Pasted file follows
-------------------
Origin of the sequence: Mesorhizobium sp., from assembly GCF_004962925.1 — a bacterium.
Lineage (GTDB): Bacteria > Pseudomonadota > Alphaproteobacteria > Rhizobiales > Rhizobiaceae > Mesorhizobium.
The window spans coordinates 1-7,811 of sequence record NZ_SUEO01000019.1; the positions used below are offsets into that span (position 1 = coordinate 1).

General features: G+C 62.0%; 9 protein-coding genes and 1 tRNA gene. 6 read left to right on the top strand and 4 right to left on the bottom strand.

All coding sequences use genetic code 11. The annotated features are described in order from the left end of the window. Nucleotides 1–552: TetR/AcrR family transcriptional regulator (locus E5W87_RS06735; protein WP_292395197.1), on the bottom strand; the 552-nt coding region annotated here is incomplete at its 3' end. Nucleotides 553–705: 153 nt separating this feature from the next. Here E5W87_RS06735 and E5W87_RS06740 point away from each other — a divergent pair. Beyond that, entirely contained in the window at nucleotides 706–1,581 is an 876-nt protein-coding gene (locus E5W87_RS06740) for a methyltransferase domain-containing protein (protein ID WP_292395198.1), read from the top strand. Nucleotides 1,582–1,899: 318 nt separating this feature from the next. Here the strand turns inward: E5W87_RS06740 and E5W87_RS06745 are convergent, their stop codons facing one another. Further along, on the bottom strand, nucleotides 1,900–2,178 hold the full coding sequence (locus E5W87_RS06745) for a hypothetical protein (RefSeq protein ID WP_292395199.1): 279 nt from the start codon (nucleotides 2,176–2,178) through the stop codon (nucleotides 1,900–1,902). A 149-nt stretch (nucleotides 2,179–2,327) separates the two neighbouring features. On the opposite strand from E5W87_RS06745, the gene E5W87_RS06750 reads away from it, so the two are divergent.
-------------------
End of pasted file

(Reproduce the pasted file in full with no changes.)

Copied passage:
Origin of the sequence: Mesorhizobium sp., from assembly GCF_004962925.1 — a bacterium.
Lineage (GTDB): Bacteria > Pseudomonadota > Alphaproteobacteria > Rhizobiales > Rhizobiaceae > Mesorhizobium.
The window spans coordinates 1-7,811 of sequence record NZ_SUEO01000019.1; the positions used below are offsets into that span (position 1 = coordinate 1).

General features: G+C 62.0%; 9 protein-coding genes and 1 tRNA gene. 6 read left to right on the top strand and 4 right to left on the bottom strand.

All coding sequences use genetic code 11. The annotated features are described in order from the left end of the window. Nucleotides 1–552: TetR/AcrR family transcriptional regulator (locus E5W87_RS06735; protein WP_292395197.1), on the bottom strand; the 552-nt coding region annotated here is incomplete at its 3' end. Nucleotides 553–705: 153 nt separating this feature from the next. Here E5W87_RS06735 and E5W87_RS06740 point away from each other — a divergent pair. Beyond that, entirely contained in the window at nucleotides 706–1,581 is an 876-nt protein-coding gene (locus E5W87_RS06740) for a methyltransferase domain-containing protein (protein ID WP_292395198.1), read from the top strand. Nucleotides 1,582–1,899: 318 nt separating this feature from the next. Here the strand turns inward: E5W87_RS06740 and E5W87_RS06745 are convergent, their stop codons facing one another. Further along, on the bottom strand, nucleotides 1,900–2,178 hold the full coding sequence (locus E5W87_RS06745) for a hypothetical protein (RefSeq protein ID WP_292395199.1): 279 nt from the start codon (nucleotides 2,176–2,178) through the stop codon (nucleotides 1,900–1,902). A 149-nt stretch (nucleotides 2,179–2,327) separates the two neighbouring features. On the opposite strand from E5W87_RS06745, the gene E5W87_RS06750 reads away from it, so the two are divergent.